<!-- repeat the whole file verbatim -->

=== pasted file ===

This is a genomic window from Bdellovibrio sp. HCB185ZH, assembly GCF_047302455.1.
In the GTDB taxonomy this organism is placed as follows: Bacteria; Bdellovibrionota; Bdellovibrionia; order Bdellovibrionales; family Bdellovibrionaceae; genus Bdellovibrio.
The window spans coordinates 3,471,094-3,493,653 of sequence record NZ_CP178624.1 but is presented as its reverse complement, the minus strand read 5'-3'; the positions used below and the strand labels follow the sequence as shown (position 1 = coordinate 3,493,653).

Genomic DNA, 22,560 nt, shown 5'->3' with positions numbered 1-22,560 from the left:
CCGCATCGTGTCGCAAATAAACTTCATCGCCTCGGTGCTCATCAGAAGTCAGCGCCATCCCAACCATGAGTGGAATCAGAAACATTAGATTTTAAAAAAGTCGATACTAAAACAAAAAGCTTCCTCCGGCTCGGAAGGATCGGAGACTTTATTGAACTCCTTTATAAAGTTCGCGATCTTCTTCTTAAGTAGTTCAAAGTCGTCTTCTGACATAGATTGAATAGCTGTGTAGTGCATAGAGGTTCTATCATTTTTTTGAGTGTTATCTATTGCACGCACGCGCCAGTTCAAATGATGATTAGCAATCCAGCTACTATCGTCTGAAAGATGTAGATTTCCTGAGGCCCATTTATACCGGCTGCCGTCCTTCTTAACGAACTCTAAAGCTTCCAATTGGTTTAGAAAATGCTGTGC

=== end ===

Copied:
This is a genomic window from Bdellovibrio sp. HCB185ZH, assembly GCF_047302455.1.
In the GTDB taxonomy this organism is placed as follows: Bacteria; Bdellovibrionota; Bdellovibrionia; order Bdellovibrionales; family Bdellovibrionaceae; genus Bdellovibrio.
The window spans coordinates 3,471,094-3,493,653 of sequence record NZ_CP178624.1 but is presented as its reverse complement, the minus strand read 5'-3'; the positions used below and the strand labels follow the sequence as shown (position 1 = coordinate 3,493,653).

Genomic DNA, 22,560 nt, shown 5'->3' with positions numbered 1-22,560 from the left:
CCGCATCGTGTCGCAAATAAACTTCATCGCCTCGGTGCTCATCAGAAGTCAGCGCCATCCCAACCATGAGTGGAATCAGAAACATTAGATTTTAAAAAAGTCGATACTAAAACAAAAAGCTTCCTCCGGCTCGGAAGGATCGGAGACTTTATTGAACTCCTTTATAAAGTTCGCGATCTTCTTCTTAAGTAGTTCAAAGTCGTCTTCTGACATAGATTGAATAGCTGTGTAGTGCATAGAGGTTCTATCATTTTTTTGAGTGTTATCTATTGCACGCACGCGCCAGTTCAAATGATGATTAGCAATCCAGCTACTATCGTCTGAAAGATGTAGATTTCCTGAGGCCCATTTATACCGGCTGCCGTCCTTCTTAACGAACTCTAAAGCTTCCAATTGGTTTAGAAAATGCTGTGC